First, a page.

REACH: substance evaluation
EU Regulatory Bulletin contents
- Biocides: scope of definition
- Pesticides: data sharing
- Dangerous Preparations Directive recast
- REACH: substance evaluation
- GMO: cultivation opt-out
REACH on cruise control: ECHA publishes its first Community Rolling Action Plan
In a nutshell
Under REACH, companies have the responsibility of collecting information on the properties and the uses of substances that they manufacture or import and assessing the hazards and risks. This information is then included in the registration dossier, submitted to ECHA. ECHA and the Member States evaluate the information and, based on the available information, select the substances that are to be further evaluated. A Community Rolling Action Plan (CoRAP) tables a calendar, mentions the concerns that lead to the selection of the substance and appoints a responsible Member State for each evaluation.
The first CoRAP
On February 29, ECHA published on its website thefirst CoRAP containing the list of substances that will go through the substance evaluation process. Of all proposed substances in the draft plan (see our earlier Bulletin item on this), the Member State Committee retained 90 of the initial 91 proposed substances.
Calendar & Content of the Program
This first CoRAP stretches over a period of 3 years (2012-2014). The substances subject to immediate evaluation are listed for the first year of the plan. For 2012, 36 substances will be evaluated. The remainder have been listed for 2013 and 2014.
The content of the program is flexible to some extent: after the first year, the plan can be updated to include substances for the following year as well as any revision to the substances that were included in the second and third year of the original plan. Throughout the whole action plan, a Member State may even notify at any time that it has information suggesting that a substance is a priority for evaluation, even though it is not included in the CoRAP list: in these situations, the CoRAP may be amended to include this substance. Therefore, the total number of the substances to be evaluated in 2012, 2013 and 2014 could eventually be (much) higher then the scheduled 90 items.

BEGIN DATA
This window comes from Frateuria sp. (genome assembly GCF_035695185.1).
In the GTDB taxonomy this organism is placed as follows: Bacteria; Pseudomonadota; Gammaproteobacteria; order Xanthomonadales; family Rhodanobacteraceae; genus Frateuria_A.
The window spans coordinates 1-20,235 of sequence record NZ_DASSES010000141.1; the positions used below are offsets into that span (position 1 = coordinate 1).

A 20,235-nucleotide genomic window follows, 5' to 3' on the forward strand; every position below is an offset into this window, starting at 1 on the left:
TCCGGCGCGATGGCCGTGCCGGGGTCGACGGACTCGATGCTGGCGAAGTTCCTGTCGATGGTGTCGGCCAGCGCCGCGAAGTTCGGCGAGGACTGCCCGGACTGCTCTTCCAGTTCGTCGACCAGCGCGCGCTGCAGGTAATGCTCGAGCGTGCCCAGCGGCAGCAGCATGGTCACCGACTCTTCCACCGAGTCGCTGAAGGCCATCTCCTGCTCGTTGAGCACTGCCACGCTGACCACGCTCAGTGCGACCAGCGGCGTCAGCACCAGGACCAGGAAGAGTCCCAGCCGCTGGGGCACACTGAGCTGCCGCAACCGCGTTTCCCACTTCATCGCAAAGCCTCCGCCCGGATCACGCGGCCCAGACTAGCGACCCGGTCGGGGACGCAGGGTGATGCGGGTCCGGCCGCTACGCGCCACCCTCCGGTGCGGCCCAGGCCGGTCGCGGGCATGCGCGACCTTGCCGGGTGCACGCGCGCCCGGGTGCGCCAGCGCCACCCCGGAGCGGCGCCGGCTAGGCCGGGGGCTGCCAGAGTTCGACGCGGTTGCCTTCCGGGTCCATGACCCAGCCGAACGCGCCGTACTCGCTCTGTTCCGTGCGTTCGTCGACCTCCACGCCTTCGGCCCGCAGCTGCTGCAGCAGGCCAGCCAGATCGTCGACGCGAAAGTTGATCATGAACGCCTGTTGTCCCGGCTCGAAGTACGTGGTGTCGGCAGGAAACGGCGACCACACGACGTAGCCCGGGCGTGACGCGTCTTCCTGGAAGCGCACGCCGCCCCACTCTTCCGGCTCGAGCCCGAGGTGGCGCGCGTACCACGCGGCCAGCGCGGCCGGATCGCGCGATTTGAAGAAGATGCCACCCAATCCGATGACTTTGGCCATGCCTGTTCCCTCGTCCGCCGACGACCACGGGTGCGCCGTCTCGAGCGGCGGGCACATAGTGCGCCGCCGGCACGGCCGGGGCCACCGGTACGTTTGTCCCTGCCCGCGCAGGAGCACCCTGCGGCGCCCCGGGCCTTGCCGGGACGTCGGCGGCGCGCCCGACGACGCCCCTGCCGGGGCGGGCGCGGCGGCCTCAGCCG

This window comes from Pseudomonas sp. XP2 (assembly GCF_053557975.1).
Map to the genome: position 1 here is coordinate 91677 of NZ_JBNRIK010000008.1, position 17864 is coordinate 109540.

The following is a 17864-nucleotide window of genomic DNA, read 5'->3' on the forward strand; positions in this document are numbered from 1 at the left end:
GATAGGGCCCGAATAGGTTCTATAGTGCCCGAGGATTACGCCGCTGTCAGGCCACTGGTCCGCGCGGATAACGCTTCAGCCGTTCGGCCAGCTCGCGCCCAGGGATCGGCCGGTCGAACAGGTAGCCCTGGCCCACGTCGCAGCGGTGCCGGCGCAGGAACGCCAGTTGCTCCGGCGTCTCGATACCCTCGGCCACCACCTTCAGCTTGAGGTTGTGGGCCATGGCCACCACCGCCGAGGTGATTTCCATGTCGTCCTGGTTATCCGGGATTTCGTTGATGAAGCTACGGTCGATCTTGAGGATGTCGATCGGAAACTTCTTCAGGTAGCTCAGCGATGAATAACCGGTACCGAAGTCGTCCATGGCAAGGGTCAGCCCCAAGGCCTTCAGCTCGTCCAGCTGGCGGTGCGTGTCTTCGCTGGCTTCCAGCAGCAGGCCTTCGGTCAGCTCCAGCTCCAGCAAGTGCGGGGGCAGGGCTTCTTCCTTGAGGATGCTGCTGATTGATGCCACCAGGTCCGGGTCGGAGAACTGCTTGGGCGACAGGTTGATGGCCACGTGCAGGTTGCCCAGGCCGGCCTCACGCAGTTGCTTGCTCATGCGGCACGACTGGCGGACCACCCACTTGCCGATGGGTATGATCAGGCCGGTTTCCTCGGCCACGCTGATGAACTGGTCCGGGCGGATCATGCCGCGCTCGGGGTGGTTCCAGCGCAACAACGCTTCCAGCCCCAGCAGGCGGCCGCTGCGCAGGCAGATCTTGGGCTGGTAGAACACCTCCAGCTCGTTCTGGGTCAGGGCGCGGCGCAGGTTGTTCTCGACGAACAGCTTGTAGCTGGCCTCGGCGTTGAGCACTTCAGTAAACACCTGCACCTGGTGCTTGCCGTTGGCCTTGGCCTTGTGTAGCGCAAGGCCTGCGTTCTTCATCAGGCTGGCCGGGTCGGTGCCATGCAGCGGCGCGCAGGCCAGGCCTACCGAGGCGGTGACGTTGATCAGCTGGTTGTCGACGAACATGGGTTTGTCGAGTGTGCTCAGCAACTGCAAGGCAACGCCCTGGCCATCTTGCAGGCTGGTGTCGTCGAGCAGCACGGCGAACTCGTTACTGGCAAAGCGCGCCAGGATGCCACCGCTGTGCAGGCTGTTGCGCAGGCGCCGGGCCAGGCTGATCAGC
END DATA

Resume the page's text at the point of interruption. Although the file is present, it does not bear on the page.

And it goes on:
As of 29 February, the respective Member States have one year to evaluate substances specified for the year 2012 and, where justified, to prepare a draft decision requesting the registrant(s) to submit further information to clarify any possible risk. The decision will be taken by ECHA after consultation of the Member State Competent Authorities and the MSC, or by the European Commission if there is no unanimity at the MSC.
A first update is scheduled for 2013.
For more information, please contact us.